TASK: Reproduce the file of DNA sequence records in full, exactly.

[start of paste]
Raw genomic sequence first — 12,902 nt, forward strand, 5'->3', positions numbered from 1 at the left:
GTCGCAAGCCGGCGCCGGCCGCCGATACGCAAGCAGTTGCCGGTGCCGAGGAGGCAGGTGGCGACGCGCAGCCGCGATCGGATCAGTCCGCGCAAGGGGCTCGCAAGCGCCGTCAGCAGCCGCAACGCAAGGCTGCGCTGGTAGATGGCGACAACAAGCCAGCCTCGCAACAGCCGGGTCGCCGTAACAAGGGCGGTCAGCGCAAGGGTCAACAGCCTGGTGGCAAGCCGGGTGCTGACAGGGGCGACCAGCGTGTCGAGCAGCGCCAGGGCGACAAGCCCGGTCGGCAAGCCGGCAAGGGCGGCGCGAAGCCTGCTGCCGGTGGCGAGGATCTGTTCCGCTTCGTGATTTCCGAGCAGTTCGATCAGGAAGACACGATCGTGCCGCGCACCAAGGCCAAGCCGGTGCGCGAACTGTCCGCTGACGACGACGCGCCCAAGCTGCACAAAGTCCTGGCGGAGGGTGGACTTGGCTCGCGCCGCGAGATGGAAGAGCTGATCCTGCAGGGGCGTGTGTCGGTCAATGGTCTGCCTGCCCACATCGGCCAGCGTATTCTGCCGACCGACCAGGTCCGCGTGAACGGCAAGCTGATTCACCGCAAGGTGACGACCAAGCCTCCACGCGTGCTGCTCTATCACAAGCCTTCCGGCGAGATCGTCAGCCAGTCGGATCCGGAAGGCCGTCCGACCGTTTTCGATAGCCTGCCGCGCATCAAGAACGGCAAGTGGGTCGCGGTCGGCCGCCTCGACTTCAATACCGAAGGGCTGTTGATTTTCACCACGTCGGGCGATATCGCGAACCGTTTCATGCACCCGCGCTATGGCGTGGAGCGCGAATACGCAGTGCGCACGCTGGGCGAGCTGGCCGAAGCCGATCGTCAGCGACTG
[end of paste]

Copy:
Raw genomic sequence first — 12,902 nt, forward strand, 5'->3', positions numbered from 1 at the left:
GTCGCAAGCCGGCGCCGGCCGCCGATACGCAAGCAGTTGCCGGTGCCGAGGAGGCAGGTGGCGACGCGCAGCCGCGATCGGATCAGTCCGCGCAAGGGGCTCGCAAGCGCCGTCAGCAGCCGCAACGCAAGGCTGCGCTGGTAGATGGCGACAACAAGCCAGCCTCGCAACAGCCGGGTCGCCGTAACAAGGGCGGTCAGCGCAAGGGTCAACAGCCTGGTGGCAAGCCGGGTGCTGACAGGGGCGACCAGCGTGTCGAGCAGCGCCAGGGCGACAAGCCCGGTCGGCAAGCCGGCAAGGGCGGCGCGAAGCCTGCTGCCGGTGGCGAGGATCTGTTCCGCTTCGTGATTTCCGAGCAGTTCGATCAGGAAGACACGATCGTGCCGCGCACCAAGGCCAAGCCGGTGCGCGAACTGTCCGCTGACGACGACGCGCCCAAGCTGCACAAAGTCCTGGCGGAGGGTGGACTTGGCTCGCGCCGCGAGATGGAAGAGCTGATCCTGCAGGGGCGTGTGTCGGTCAATGGTCTGCCTGCCCACATCGGCCAGCGTATTCTGCCGACCGACCAGGTCCGCGTGAACGGCAAGCTGATTCACCGCAAGGTGACGACCAAGCCTCCACGCGTGCTGCTCTATCACAAGCCTTCCGGCGAGATCGTCAGCCAGTCGGATCCGGAAGGCCGTCCGACCGTTTTCGATAGCCTGCCGCGCATCAAGAACGGCAAGTGGGTCGCGGTCGGCCGCCTCGACTTCAATACCGAAGGGCTGTTGATTTTCACCACGTCGGGCGATATCGCGAACCGTTTCATGCACCCGCGCTATGGCGTGGAGCGCGAATACGCAGTGCGCACGCTGGGCGAGCTGGCCGAAGCCGATCGTCAGCGACTG